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has enabled the reverend few, to lord it over the consciences and pick the pockets of the cheated many; often adding insult to injury in the bargain. Let not therefore the inhabitants of Christendom point the finger of scorn at the Asiatics, for worshipping their Grand Lama, their Mahomet, and their Bramins, and for suffering themselves to be so foolishly cbeated out of their liberty, reason, and common sense; for most assuredly, the last are only in mag. nitude what the first are in miniature. We will now humbly take the liberty to close this department, with the Jengthy quotation we promised to introduce; and which will show more clear. ly than I can possibly do, the present power of dignified prelates, and prostituted parsons ;* and that the privileges they usurp, is a flagrant infringement on the rights of God.
• No candid intelligent reader, surely, will censure me for exposing such clerical impostors; as it would be more consistent in them, to censure me for exposing a den of robbers: because the last only rob us of our money, but the first rob us of our souls and money.
«Indeed, the religion of Jesus Christ admits of no civil establishment at all. It is inconsistent with the very nature of it, and it was never designed to be incorporated with any secular institution wbatever. It made its way at first, not only without human aid, but even in opposition to all laws, both civil and religious, which then prevail. ed in the Roman empire. This was the state of it for upwards of 300 years. It seems too, to be the intention of Di. vine Providence, to reduce it again to the same simple and unconnected state. America hath set the example. France Italy, Holland, and Switzerland are going the same way. And it is highly probable, all the other states in Europe will, in due time, follow the same steps. As things now are in this country, the religion of Jesus Christ, which was not only not to be of this world, but in direct opposition to it, is certainly a temporal, worldly, civil institution. At least it is a strange mixture of things secular and religious : nearly, as much $0, as it is in the catholic countries.
6 As to the king or queen, of any country, being head of the church, and having the appointment of bishops, and the nomination to church-livings, it is utterly inconsistent with the very es. sence of the evangelical dispensation, and the unalienable rights of mankind. Neither bis majesty=nor the lord chancellor, nor his majesty's ministers, have, or can have any concern in the government of the church, or in the appointment of officers in it, or to it, di. rectly or indirectly, according to the spirit of the gospel, but only in their private capacities as individual members of the church. No man upon earth is entitled to any such power. It is one of the very worst traits of popery, and an infallible criterion of an anti-cbris. tian assuming. Mat. xx. 20—28, and xxiii. 1-12.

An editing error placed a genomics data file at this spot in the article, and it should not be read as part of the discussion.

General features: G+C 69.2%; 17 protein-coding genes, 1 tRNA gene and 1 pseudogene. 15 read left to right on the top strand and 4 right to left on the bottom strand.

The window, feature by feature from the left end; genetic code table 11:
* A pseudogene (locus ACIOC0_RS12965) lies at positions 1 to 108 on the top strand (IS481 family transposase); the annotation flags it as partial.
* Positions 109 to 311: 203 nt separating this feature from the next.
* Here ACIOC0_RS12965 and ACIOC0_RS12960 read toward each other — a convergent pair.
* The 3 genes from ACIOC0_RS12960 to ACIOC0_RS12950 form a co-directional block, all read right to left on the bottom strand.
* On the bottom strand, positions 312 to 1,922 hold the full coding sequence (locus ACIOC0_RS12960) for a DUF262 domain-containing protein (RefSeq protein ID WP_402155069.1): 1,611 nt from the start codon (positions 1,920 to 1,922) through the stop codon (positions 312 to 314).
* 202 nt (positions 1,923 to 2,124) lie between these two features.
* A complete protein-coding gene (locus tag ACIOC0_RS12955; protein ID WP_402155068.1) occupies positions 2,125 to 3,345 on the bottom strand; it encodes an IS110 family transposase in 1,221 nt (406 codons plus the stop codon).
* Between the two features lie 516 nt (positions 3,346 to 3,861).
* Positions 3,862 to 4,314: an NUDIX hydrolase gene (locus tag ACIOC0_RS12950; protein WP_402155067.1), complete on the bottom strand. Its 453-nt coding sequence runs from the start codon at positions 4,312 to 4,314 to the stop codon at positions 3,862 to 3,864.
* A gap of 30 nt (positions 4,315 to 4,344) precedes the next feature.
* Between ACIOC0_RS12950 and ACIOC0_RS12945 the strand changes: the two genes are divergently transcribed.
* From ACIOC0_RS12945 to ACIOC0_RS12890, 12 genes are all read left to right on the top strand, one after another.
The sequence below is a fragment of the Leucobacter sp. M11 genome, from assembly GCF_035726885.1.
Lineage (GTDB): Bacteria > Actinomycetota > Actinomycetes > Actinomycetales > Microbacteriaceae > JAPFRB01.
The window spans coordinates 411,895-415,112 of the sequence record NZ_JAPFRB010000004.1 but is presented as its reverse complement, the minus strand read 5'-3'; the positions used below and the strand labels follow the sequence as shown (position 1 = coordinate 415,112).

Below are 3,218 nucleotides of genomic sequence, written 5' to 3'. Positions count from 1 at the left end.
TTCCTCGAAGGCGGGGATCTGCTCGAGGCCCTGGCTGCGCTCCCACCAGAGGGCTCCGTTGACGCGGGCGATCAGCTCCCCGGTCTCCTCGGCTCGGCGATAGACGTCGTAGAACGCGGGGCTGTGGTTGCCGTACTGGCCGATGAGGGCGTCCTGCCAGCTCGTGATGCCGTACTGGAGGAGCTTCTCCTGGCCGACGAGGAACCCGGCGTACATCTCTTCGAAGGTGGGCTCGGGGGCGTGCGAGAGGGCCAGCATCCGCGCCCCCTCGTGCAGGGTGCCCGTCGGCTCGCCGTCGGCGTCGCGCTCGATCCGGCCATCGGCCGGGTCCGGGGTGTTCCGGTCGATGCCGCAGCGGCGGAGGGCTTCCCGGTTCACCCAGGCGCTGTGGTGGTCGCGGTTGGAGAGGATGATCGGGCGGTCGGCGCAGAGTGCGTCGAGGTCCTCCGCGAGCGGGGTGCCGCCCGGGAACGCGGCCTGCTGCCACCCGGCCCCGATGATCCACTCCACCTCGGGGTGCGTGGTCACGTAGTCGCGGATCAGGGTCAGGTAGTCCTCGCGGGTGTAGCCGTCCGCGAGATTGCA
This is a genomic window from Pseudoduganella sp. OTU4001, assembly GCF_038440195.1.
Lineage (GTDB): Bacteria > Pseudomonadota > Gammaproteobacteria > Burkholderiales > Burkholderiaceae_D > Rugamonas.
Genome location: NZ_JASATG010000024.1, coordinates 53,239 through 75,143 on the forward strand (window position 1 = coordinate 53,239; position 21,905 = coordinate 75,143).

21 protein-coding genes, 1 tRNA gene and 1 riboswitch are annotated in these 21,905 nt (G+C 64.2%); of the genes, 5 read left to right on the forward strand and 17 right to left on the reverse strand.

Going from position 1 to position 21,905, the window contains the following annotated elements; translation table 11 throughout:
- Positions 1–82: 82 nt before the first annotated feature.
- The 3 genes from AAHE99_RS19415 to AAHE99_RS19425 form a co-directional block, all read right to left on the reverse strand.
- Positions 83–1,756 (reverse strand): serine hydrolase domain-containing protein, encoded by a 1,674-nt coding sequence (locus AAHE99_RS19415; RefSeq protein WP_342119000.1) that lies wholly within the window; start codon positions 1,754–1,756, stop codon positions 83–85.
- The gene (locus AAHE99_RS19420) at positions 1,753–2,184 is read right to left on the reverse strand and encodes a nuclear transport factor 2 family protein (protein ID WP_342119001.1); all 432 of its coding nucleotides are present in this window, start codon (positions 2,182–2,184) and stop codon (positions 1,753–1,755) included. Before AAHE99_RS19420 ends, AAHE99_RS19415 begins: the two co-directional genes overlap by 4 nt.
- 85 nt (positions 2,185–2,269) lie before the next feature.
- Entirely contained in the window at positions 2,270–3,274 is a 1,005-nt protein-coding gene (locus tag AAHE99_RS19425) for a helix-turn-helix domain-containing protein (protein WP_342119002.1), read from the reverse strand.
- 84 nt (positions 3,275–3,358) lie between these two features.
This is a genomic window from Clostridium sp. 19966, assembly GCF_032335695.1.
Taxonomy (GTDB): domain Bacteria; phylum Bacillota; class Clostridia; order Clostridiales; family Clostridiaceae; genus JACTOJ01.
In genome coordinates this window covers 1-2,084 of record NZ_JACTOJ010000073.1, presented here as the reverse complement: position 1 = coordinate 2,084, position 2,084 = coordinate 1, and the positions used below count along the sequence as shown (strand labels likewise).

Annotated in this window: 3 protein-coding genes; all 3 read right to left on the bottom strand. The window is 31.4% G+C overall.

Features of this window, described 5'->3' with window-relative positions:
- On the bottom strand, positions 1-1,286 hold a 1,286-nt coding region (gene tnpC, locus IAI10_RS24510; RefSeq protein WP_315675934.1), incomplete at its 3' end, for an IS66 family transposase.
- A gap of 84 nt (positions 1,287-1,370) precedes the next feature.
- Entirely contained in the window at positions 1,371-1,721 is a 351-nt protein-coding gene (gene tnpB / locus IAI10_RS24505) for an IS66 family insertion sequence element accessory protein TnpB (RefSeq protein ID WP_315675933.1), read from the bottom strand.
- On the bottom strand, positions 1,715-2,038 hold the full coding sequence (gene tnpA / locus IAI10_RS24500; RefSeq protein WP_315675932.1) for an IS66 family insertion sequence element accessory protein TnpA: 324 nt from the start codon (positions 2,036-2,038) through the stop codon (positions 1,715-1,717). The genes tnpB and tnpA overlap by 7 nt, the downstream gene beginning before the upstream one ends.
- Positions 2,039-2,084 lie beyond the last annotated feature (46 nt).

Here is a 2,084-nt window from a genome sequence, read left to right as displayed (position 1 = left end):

66 As the law now stands in this country, the king is absolute head of the church, and the fountain of all ecclésiastical power; but as far as the patronage of benefices goes, this is more nominal than real; for there are as ma
ny heads as there are patrons of liv. ings. A drunken, swearing, libertine lord chancellor, who is living in open fornication or adultery, contrary to eyery law human and divine, as has been the case, has the appointment to a large number of livings : a corrupt, vile, un. believing, immoral, wicked minister of state has the nomination to abundance of others. A papist, or some of the most immoral nobility or gentry of the land have the patronage of others. In not a few instances, ladies have the presentation to church preferments. These are all virtually and substantially so many heads of the church; while the king or queen is only nomi. nally and partially so. This is surely a lamentable state of things. Can any man wonder at the spread of infidelity and irreligion? Can we justly expect other than the downfal of such a sys. tem of corrupt, worldly policy? These melancholy truths sound harsh and disagreeable in the ears of interested men, and men who swallow every thing as gospel to which they have been long
aceustomed; but I affirm it with all possible seriousness, that, as I under. stand the Scriptures, a radical reform, and the removal of all these secular circumstances alone, can save us for any length of time, from national dis. tress. I refer our bishops and beg they will seriously consider the awful declaration-Dan. ii. 35, 14. Is not the time for its accomplishment fast approaching, and near at hand?
“I have spoken of the patronage of church livings. The church-livings of England and Wales make together about ten thousand. Of these near a thousand are in the gift of the king. It ás customary, however, for the lord chancellor, to present all the livings under the value of twenty pounds, in the king's book, and for the ministers of state to present all the rest. Those under twenty pounds are about 780, and those above, near 180. Upwards of 1600 pieces of church preferment, of different sizes and descriptions, are in the gift of the 26 bishops : more than 600 in the presentation of the two univer